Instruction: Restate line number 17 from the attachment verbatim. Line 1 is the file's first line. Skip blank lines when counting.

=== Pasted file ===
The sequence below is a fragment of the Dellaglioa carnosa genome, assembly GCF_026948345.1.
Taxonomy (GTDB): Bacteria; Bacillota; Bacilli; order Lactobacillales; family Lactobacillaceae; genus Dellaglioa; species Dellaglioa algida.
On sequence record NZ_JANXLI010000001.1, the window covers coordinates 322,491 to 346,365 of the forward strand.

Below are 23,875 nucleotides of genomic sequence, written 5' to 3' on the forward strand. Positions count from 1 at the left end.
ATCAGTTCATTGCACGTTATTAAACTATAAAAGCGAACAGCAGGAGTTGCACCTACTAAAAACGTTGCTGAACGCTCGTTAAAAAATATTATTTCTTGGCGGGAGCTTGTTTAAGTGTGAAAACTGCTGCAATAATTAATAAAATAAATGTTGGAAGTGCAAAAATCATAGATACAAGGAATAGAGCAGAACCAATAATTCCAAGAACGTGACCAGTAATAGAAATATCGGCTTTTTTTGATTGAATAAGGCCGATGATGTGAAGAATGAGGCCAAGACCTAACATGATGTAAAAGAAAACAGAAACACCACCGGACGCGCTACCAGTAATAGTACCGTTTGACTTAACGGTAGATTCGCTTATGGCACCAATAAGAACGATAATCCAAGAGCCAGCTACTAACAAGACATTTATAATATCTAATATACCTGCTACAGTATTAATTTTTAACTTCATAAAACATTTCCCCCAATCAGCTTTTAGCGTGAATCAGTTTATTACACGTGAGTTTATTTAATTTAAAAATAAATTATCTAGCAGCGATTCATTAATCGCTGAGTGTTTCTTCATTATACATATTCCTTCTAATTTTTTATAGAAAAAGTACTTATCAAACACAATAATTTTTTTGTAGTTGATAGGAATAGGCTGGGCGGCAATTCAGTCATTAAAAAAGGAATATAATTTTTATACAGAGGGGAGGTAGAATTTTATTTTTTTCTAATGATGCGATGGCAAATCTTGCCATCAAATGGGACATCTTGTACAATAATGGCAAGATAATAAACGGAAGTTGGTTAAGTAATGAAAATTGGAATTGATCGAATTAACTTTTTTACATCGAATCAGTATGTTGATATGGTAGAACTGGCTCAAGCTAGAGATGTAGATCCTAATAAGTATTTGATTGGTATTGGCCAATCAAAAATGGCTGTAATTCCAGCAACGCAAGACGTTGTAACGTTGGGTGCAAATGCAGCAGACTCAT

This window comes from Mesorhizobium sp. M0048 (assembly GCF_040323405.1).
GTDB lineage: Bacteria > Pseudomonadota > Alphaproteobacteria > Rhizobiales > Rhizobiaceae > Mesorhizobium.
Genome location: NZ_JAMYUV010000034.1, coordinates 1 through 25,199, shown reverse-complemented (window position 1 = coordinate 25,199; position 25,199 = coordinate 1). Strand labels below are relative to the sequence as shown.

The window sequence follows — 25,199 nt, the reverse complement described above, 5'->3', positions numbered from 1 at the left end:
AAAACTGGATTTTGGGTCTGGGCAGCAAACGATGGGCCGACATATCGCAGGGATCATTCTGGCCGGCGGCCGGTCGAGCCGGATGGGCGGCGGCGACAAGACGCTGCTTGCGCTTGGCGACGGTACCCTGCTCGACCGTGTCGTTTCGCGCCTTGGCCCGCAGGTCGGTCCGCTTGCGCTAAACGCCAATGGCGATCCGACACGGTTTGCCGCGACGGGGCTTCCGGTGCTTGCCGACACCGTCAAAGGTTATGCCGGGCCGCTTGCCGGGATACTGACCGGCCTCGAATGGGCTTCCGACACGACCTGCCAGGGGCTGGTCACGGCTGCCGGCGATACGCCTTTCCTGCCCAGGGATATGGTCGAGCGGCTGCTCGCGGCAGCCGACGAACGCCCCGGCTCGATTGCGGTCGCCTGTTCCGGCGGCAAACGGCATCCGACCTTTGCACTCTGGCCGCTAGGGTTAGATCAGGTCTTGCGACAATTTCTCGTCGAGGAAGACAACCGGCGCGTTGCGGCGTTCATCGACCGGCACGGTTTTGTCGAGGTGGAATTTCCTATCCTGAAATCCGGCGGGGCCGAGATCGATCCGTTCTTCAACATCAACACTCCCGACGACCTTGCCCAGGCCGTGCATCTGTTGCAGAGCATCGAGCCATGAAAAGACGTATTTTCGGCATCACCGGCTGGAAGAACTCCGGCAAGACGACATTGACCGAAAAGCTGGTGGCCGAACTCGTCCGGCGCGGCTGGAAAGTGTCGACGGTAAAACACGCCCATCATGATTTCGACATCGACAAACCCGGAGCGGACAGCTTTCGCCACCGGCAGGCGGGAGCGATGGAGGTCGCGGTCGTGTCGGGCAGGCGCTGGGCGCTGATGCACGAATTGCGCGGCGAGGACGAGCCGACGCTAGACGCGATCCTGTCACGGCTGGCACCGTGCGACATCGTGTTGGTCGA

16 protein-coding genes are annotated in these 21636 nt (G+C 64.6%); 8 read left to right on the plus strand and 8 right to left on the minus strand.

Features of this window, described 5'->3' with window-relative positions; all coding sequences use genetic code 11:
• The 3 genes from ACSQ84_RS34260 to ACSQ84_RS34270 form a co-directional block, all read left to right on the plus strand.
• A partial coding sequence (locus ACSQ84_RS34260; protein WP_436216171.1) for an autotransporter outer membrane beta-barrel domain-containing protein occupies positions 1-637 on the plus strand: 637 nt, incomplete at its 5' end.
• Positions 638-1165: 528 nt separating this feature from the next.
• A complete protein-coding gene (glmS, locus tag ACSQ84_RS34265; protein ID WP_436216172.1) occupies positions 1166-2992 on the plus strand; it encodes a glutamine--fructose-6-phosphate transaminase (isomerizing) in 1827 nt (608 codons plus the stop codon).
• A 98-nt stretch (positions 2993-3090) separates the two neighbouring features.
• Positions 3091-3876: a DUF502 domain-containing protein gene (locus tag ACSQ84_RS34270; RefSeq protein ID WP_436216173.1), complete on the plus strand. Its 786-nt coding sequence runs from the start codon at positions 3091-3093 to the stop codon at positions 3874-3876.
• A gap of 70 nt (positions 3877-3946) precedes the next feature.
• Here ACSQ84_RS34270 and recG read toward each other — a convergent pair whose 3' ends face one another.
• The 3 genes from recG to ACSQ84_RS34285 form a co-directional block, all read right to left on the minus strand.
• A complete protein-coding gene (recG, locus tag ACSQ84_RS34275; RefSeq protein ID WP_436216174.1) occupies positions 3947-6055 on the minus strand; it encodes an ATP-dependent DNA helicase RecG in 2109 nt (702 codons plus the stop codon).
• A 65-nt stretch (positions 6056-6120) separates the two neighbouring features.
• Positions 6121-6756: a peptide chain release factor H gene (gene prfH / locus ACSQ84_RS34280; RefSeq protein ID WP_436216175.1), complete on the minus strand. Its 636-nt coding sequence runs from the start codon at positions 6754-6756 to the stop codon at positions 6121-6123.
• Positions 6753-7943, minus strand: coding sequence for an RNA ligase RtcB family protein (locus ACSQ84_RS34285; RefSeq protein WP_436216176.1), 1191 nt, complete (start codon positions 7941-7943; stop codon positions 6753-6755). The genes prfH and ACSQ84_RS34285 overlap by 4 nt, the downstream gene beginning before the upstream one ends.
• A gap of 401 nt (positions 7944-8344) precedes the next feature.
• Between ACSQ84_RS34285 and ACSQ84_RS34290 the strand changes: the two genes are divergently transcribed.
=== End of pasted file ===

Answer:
• A 98-nt stretch (positions 2993-3090) separates the two neighbouring features.